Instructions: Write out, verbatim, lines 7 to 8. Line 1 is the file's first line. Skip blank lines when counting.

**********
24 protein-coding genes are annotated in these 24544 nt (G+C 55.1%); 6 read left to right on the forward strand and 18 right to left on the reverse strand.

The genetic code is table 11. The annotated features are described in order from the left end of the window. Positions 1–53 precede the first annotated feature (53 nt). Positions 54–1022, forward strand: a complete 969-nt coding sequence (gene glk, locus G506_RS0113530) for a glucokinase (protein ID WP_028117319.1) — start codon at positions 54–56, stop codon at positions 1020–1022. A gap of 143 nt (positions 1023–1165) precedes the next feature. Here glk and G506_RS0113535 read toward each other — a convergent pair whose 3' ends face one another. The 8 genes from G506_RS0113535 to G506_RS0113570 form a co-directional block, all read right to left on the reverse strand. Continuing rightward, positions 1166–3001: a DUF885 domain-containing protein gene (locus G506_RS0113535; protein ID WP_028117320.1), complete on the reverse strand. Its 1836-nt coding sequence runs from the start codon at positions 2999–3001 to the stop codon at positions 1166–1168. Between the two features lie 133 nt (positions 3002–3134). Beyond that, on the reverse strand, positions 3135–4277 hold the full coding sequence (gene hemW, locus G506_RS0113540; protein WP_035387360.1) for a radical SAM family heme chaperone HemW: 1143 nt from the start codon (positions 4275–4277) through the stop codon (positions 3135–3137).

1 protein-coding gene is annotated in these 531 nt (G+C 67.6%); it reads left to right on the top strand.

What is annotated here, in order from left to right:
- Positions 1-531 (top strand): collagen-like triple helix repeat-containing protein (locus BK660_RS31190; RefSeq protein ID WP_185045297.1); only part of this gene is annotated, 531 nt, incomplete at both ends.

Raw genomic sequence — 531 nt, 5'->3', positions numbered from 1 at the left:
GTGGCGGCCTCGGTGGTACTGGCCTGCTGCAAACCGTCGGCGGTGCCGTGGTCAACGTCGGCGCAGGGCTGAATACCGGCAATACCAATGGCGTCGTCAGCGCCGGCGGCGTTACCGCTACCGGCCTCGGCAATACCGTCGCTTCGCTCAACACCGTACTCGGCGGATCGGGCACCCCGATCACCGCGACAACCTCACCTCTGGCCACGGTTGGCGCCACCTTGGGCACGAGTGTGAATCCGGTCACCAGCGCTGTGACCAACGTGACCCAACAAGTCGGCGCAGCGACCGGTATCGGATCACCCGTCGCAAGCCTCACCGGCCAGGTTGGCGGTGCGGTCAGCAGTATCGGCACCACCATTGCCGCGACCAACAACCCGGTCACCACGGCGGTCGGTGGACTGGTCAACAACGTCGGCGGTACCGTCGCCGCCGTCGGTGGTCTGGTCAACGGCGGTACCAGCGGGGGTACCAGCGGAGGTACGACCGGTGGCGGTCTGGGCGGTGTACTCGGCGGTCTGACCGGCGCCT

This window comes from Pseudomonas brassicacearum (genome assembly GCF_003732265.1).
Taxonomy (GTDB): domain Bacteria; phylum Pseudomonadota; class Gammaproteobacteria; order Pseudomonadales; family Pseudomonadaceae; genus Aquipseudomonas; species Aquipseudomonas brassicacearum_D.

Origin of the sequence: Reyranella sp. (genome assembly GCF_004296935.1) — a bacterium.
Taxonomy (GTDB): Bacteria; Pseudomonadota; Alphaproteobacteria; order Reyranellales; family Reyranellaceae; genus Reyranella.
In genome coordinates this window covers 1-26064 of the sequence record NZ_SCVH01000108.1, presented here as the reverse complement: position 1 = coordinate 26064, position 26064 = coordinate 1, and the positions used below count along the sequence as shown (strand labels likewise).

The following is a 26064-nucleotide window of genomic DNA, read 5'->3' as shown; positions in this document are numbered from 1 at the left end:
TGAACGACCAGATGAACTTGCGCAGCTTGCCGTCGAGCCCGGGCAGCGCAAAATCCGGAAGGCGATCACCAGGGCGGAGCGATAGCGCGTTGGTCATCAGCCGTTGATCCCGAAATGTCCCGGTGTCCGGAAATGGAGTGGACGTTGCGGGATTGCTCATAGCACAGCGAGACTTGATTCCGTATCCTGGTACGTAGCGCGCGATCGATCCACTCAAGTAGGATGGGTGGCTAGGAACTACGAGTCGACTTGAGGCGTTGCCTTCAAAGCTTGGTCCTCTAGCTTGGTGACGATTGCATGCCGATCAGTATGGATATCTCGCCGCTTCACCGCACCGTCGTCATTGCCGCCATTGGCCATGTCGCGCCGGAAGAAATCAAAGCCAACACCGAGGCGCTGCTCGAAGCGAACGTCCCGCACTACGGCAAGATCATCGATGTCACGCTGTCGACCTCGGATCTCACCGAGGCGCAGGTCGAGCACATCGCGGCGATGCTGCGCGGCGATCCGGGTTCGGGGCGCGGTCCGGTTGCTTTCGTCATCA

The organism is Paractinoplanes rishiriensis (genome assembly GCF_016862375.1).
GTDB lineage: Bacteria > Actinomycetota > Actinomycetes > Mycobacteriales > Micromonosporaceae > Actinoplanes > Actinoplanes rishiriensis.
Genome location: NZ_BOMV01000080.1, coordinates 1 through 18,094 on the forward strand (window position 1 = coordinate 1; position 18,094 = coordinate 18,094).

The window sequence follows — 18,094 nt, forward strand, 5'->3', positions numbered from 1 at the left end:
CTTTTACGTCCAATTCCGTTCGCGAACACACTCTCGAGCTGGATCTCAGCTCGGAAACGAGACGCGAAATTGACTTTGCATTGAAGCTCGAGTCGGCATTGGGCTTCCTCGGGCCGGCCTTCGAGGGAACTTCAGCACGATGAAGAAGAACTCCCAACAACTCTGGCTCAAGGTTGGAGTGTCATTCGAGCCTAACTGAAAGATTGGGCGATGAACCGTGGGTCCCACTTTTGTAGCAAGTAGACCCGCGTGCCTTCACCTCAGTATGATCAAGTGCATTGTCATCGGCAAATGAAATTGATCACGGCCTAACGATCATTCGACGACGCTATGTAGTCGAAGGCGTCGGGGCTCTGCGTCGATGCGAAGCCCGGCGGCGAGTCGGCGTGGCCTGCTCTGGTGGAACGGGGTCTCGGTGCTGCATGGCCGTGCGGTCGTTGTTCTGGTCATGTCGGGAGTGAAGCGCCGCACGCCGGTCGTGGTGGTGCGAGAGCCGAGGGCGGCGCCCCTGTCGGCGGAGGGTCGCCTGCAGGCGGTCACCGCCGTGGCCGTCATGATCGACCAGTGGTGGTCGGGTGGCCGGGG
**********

GTGGCGGCCTCGGTGGTACTGGCCTGCTGCAAACCGTCGGCGGTGCCGTGGTCAACGTCGGCGCAGGGCTGAATACCGGCAATACCAATGGCGTCGTCAGCGCCGGCGGCGTTACCGCTACCGGCCTCGGCAATACCGTCGCTTCGCTCAACACCGTACTCGGCGGATCGGGCACCCCGATCACCGCGACAACCTCACCTCTGGCCACGGTTGGCGCCACCTTGGGCACGAGTGTGAATCCGGTCACCAGCGCTGTGACCAACGTGACCCAACAAGTCGGCGCAGCGACCGGTATCGGATCACCCGTCGCAAGCCTCACCGGCCAGGTTGGCGGTGCGGTCAGCAGTATCGGCACCACCATTGCCGCGACCAACAACCCGGTCACCACGGCGGTCGGTGGACTGGTCAACAACGTCGGCGGTACCGTCGCCGCCGTCGGTGGTCTGGTCAACGGCGGTACCAGCGGGGGTACCAGCGGAGGTACGACCGGTGGCGGTCTGGGCGGTGTACTCGGCGGTCTGACCGGCGCCT

This window comes from Pseudomonas brassicacearum (genome assembly GCF_003732265.1).